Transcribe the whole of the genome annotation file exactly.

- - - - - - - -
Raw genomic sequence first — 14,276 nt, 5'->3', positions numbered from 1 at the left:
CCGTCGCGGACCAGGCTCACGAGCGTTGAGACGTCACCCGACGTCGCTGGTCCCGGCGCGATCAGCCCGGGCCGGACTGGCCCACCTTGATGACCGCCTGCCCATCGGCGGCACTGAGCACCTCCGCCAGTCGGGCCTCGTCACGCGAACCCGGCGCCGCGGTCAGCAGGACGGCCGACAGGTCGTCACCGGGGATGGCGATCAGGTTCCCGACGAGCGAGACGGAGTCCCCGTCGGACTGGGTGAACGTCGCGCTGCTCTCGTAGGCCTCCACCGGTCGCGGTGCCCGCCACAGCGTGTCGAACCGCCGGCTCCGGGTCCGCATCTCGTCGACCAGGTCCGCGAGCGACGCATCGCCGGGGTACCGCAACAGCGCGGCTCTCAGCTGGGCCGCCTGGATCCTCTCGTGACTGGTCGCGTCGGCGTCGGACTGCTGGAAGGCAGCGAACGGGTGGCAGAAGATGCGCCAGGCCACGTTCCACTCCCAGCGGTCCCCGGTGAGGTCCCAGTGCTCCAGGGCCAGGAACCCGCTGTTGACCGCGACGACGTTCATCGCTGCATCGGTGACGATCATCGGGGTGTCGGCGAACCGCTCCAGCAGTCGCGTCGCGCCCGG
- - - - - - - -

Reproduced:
Raw genomic sequence first — 14,276 nt, 5'->3', positions numbered from 1 at the left:
CCGTCGCGGACCAGGCTCACGAGCGTTGAGACGTCACCCGACGTCGCTGGTCCCGGCGCGATCAGCCCGGGCCGGACTGGCCCACCTTGATGACCGCCTGCCCATCGGCGGCACTGAGCACCTCCGCCAGTCGGGCCTCGTCACGCGAACCCGGCGCCGCGGTCAGCAGGACGGCCGACAGGTCGTCACCGGGGATGGCGATCAGGTTCCCGACGAGCGAGACGGAGTCCCCGTCGGACTGGGTGAACGTCGCGCTGCTCTCGTAGGCCTCCACCGGTCGCGGTGCCCGCCACAGCGTGTCGAACCGCCGGCTCCGGGTCCGCATCTCGTCGACCAGGTCCGCGAGCGACGCATCGCCGGGGTACCGCAACAGCGCGGCTCTCAGCTGGGCCGCCTGGATCCTCTCGTGACTGGTCGCGTCGGCGTCGGACTGCTGGAAGGCAGCGAACGGGTGGCAGAAGATGCGCCAGGCCACGTTCCACTCCCAGCGGTCCCCGGTGAGGTCCCAGTGCTCCAGGGCCAGGAACCCGCTGTTGACCGCGACGACGTTCATCGCTGCATCGGTGACGATCATCGGGGTGTCGGCGAACCGCTCCAGCAGTCGCGTCGCGCCCGG